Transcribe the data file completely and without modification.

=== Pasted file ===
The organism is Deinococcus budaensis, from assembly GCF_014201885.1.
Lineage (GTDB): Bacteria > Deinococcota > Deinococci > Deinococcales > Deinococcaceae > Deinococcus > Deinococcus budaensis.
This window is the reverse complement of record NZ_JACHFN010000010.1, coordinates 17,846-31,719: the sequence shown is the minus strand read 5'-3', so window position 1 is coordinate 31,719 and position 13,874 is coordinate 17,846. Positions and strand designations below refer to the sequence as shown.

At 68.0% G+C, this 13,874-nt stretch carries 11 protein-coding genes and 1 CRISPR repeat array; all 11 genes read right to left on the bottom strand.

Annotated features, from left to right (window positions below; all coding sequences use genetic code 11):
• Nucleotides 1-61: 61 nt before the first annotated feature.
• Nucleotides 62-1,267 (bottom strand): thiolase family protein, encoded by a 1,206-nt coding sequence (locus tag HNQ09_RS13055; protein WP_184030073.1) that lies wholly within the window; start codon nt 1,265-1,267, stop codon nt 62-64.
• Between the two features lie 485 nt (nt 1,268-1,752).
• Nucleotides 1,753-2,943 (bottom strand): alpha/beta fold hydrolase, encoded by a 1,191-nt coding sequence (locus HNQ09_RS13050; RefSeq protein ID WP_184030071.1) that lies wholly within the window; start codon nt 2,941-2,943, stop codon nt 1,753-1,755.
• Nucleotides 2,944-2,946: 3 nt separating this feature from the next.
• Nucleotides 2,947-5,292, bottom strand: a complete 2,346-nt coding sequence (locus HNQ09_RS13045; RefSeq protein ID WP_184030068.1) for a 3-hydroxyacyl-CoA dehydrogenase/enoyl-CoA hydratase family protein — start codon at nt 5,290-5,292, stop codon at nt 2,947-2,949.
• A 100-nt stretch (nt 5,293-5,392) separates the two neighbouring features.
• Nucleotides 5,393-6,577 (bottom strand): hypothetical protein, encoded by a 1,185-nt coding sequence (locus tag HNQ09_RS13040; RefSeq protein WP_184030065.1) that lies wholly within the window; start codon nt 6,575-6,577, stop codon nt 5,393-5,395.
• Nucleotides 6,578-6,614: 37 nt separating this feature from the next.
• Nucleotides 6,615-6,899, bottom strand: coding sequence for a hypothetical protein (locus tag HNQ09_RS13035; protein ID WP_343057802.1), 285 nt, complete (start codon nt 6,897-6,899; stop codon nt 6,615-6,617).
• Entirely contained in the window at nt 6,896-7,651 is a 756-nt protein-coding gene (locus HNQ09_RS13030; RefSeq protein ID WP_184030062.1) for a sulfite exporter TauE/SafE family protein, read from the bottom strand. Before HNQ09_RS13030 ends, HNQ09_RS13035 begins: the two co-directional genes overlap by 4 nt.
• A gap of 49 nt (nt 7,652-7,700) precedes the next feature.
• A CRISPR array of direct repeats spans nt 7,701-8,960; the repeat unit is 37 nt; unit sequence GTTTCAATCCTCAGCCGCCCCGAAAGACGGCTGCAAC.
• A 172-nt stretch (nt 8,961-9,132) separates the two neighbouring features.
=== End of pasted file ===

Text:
The organism is Deinococcus budaensis, from assembly GCF_014201885.1.
Lineage (GTDB): Bacteria > Deinococcota > Deinococci > Deinococcales > Deinococcaceae > Deinococcus > Deinococcus budaensis.
This window is the reverse complement of record NZ_JACHFN010000010.1, coordinates 17,846-31,719: the sequence shown is the minus strand read 5'-3', so window position 1 is coordinate 31,719 and position 13,874 is coordinate 17,846. Positions and strand designations below refer to the sequence as shown.

At 68.0% G+C, this 13,874-nt stretch carries 11 protein-coding genes and 1 CRISPR repeat array; all 11 genes read right to left on the bottom strand.

Annotated features, from left to right (window positions below; all coding sequences use genetic code 11):
• Nucleotides 1-61: 61 nt before the first annotated feature.
• Nucleotides 62-1,267 (bottom strand): thiolase family protein, encoded by a 1,206-nt coding sequence (locus tag HNQ09_RS13055; protein WP_184030073.1) that lies wholly within the window; start codon nt 1,265-1,267, stop codon nt 62-64.
• Between the two features lie 485 nt (nt 1,268-1,752).
• Nucleotides 1,753-2,943 (bottom strand): alpha/beta fold hydrolase, encoded by a 1,191-nt coding sequence (locus HNQ09_RS13050; RefSeq protein ID WP_184030071.1) that lies wholly within the window; start codon nt 2,941-2,943, stop codon nt 1,753-1,755.
• Nucleotides 2,944-2,946: 3 nt separating this feature from the next.
• Nucleotides 2,947-5,292, bottom strand: a complete 2,346-nt coding sequence (locus HNQ09_RS13045; RefSeq protein ID WP_184030068.1) for a 3-hydroxyacyl-CoA dehydrogenase/enoyl-CoA hydratase family protein — start codon at nt 5,290-5,292, stop codon at nt 2,947-2,949.
• A 100-nt stretch (nt 5,293-5,392) separates the two neighbouring features.
• Nucleotides 5,393-6,577 (bottom strand): hypothetical protein, encoded by a 1,185-nt coding sequence (locus tag HNQ09_RS13040; RefSeq protein WP_184030065.1) that lies wholly within the window; start codon nt 6,575-6,577, stop codon nt 5,393-5,395.
• Nucleotides 6,578-6,614: 37 nt separating this feature from the next.
• Nucleotides 6,615-6,899, bottom strand: coding sequence for a hypothetical protein (locus tag HNQ09_RS13035; protein ID WP_343057802.1), 285 nt, complete (start codon nt 6,897-6,899; stop codon nt 6,615-6,617).
• Entirely contained in the window at nt 6,896-7,651 is a 756-nt protein-coding gene (locus HNQ09_RS13030; RefSeq protein ID WP_184030062.1) for a sulfite exporter TauE/SafE family protein, read from the bottom strand. Before HNQ09_RS13030 ends, HNQ09_RS13035 begins: the two co-directional genes overlap by 4 nt.
• A gap of 49 nt (nt 7,652-7,700) precedes the next feature.
• A CRISPR array of direct repeats spans nt 7,701-8,960; the repeat unit is 37 nt; unit sequence GTTTCAATCCTCAGCCGCCCCGAAAGACGGCTGCAAC.
• A 172-nt stretch (nt 8,961-9,132) separates the two neighbouring features.